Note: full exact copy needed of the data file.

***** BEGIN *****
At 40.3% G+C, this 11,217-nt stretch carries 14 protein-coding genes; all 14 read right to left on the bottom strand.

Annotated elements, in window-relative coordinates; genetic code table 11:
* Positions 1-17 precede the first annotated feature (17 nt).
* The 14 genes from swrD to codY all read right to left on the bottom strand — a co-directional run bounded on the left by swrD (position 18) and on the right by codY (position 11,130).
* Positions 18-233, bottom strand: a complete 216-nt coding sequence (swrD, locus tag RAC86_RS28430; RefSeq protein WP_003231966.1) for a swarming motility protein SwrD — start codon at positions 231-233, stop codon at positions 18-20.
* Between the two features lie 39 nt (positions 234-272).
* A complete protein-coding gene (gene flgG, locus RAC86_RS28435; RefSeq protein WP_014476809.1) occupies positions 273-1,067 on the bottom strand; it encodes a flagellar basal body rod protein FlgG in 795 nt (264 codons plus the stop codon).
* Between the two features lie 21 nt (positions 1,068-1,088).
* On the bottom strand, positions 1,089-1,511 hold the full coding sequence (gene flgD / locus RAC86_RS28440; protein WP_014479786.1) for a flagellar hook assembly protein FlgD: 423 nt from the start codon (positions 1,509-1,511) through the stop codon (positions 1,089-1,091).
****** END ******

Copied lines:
At 40.3% G+C, this 11,217-nt stretch carries 14 protein-coding genes; all 14 read right to left on the bottom strand.

Annotated elements, in window-relative coordinates; genetic code table 11:
* Positions 1-17 precede the first annotated feature (17 nt).
* The 14 genes from swrD to codY all read right to left on the bottom strand — a co-directional run bounded on the left by swrD (position 18) and on the right by codY (position 11,130).
* Positions 18-233, bottom strand: a complete 216-nt coding sequence (swrD, locus tag RAC86_RS28430; RefSeq protein WP_003231966.1) for a swarming motility protein SwrD — start codon at positions 231-233, stop codon at positions 18-20.
* Between the two features lie 39 nt (positions 234-272).
* A complete protein-coding gene (gene flgG, locus RAC86_RS28435; RefSeq protein WP_014476809.1) occupies positions 273-1,067 on the bottom strand; it encodes a flagellar basal body rod protein FlgG in 795 nt (264 codons plus the stop codon).
* Between the two features lie 21 nt (positions 1,068-1,088).
* On the bottom strand, positions 1,089-1,511 hold the full coding sequence (gene flgD / locus RAC86_RS28440; protein WP_014479786.1) for a flagellar hook assembly protein FlgD: 423 nt from the start codon (positions 1,509-1,511) through the stop codon (positions 1,089-1,091).